Crime victims' details given to offenders via Justice Ministry form

Photo: RNZ
Photo: RNZ
Crime victims are unaware their name, address and phone number may be passed on to offenders when they apply for court documents using a Ministry of Justice application form, advocates say.

A victim of family sexual violence told RNZ it made her feel "sick" knowing that her offender had the right to know that she had wanted a copy of the sentencing notes and could view her personal details.

Discovering this shocked Sensible Sentencing Trust Group Waikato victim advocate Karrin Coates, who has written a letter of complaint to the Ministry of Justice.

Coates regularly applies for court documents on behalf of victims and had never realised offenders and their lawyers saw the form.

She said there was no warning on the five-page form.

"A lot of our victims don't know this," she said. "On the actual court document forms, there's nothing there to indicate that this information will be given to your offender.

"I found that out the hard way because my details were given to a murderer. And I didn't know.

"There needs to be some form of warning that your information is actually going to be given to an offender, especially in domestic violence cases, sexual violence cases where the offender [has] committed the offence against the person applying.

"Their personal details can be given without their knowledge. And that's wrong. Something has to be done about that."

She said family violence victims and people with protection orders were particularly at risk.

Access to court records is governed by the Access to Court Documents Rules 2017 for both high and district courts. There is a general right of access for some court documents, but people need to apply for others.

The official Application for Access to Court Documents form asks for name, lawyer, address, postal address, business and mobile phone numbers, email, and reasons for accessing the information.

Legislation requires the court registrar gives a copy of the request to the "parties" - that is, the offender - or their lawyer, who have three working days to respond to the application with any objections to releasing information. A judge then considers whether to release the documents to the applicant.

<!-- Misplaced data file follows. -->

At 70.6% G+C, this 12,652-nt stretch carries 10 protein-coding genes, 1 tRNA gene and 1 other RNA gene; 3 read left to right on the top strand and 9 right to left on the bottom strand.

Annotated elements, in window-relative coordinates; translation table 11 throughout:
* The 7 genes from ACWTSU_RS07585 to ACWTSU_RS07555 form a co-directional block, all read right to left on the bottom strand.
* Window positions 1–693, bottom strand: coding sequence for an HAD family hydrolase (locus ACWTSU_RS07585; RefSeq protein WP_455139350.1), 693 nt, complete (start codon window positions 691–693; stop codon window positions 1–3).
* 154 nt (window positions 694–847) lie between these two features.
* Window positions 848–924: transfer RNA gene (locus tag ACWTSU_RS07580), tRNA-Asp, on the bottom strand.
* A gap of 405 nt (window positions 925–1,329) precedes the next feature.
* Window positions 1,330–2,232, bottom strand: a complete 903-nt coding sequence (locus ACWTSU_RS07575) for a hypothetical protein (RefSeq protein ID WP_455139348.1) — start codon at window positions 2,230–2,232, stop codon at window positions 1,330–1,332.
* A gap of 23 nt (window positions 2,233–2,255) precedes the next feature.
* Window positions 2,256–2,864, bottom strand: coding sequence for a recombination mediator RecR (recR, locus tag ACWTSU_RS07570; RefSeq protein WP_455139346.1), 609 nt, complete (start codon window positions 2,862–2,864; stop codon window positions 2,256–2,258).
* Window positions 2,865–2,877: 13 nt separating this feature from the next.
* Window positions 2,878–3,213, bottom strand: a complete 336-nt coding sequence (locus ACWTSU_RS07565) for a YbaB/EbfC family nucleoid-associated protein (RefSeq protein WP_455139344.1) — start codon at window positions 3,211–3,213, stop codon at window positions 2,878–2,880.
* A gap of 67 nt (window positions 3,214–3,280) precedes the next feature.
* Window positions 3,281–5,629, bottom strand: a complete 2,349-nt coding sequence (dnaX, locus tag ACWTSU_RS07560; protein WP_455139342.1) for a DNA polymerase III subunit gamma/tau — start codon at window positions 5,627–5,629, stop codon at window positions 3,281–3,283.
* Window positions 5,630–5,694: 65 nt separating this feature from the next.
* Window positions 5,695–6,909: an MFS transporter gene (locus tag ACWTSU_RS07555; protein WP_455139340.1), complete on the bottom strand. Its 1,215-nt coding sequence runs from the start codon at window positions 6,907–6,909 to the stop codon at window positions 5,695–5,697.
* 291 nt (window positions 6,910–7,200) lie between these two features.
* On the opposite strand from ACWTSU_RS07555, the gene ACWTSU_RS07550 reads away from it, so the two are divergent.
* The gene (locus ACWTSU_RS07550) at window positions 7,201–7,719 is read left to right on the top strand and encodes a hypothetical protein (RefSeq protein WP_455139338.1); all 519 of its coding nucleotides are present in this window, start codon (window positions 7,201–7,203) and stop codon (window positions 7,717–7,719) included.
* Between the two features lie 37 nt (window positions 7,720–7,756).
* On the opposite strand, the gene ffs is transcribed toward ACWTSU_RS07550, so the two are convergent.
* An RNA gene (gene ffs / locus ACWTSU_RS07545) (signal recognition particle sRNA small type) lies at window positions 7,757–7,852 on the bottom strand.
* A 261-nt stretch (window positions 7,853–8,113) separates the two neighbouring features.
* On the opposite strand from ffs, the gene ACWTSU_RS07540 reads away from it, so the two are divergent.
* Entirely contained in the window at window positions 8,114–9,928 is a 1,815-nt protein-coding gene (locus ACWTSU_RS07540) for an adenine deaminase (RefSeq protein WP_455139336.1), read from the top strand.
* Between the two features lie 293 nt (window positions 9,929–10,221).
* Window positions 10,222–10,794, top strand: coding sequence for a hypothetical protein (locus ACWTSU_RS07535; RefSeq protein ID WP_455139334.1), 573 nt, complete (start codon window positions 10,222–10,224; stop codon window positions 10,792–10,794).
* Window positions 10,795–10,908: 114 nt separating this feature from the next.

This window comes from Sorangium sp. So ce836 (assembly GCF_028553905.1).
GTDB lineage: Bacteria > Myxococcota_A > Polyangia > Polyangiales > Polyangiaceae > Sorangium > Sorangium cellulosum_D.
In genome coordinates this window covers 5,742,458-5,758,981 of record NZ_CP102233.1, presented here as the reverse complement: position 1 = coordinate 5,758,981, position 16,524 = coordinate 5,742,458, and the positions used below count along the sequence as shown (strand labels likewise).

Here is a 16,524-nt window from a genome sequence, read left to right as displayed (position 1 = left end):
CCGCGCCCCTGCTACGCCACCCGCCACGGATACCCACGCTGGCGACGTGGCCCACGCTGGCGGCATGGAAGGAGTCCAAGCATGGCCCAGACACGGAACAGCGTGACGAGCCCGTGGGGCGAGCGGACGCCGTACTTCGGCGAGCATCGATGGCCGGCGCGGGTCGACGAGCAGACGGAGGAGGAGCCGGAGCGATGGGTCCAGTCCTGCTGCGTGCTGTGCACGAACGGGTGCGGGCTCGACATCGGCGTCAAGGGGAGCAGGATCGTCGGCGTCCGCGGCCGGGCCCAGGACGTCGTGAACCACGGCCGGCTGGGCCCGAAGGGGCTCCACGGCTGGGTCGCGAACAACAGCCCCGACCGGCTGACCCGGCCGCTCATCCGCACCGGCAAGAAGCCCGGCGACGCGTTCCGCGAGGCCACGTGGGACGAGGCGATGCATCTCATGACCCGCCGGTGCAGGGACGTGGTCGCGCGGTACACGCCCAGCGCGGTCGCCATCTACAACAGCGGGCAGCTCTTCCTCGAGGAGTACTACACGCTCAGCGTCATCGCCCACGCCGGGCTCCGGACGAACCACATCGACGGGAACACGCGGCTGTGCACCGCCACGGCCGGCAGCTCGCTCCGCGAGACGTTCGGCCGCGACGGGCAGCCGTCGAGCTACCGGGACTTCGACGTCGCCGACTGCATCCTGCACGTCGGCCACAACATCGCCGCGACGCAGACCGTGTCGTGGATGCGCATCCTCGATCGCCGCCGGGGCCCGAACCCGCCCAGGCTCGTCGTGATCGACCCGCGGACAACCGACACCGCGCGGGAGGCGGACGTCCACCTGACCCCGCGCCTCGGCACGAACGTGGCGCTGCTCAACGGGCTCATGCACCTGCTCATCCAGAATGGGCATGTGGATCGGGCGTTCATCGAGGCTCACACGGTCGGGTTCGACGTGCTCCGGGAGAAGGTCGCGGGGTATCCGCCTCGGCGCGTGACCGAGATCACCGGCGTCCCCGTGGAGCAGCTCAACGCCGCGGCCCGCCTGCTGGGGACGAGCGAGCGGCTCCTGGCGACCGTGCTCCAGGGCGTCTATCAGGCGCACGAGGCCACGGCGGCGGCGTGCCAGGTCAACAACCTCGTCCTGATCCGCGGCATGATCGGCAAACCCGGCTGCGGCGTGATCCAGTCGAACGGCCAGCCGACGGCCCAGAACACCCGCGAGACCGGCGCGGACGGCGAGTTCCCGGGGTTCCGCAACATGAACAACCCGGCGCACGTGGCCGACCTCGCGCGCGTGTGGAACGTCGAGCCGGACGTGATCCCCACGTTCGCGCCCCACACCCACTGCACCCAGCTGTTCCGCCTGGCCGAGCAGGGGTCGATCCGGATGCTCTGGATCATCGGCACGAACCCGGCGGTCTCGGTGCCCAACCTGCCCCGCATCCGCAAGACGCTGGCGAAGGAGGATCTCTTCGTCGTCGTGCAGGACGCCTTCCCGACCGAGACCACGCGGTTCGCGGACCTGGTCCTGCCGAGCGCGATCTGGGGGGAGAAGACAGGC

The Courts of NZ website through which people access the form says only: "When the registrar receives your application, they will share it with the relevant parties. Any person who wishes to object must give written notice of that objection to the registrar within the required time."

Victims sent the form or a link to it by court staff would not even receive that opaque warning.

Women's Refuge CEO Ang Jury. Photo: RNZ
Women's Refuge CEO Ang Jury. Photo: RNZ
Women's Refuge chief executive Dr Ang Jury said it was "an absolute shocker", particularly the inclusion of addresses.

"Frequently the only way that victims are able to keep themselves safe is if the offender, their abuser, doesn't know where they are," she said. "Having their address given to them is an absolute shocker; it's incredibly unsafe. Particularly if that victim has no idea that that information is given to them."

Jury said the issue is an example of the justice system being "a very big machine"; process-driven and impersonal.

"It's not well suited to giving the degree of care to individual victims that we would think would be desirable," she said.

"Presumably it is an oversight or somebody has just not thought that this might be dangerous; that demonstrates the impersonal nature of the machine.

"What does 'relevant parties' mean? If you're a victim looking for that information, who do you consider a relevant party? Do you understand that that's the perpetrator? Probably not."

At times of very high stress, when victims were in distress, official forms needed to include "very clear, simple language".

Following enquiries by RNZ, the Ministry of Justice said it would look at changing the form.

Operations and service delivery group manager Jacquelyn Shannon admitted the ministry's website and the application form do not make it clear to applicants that their application will be forwarded on to offenders.

"The ministry is now considering how to improve the information provided on both the website and the application form."

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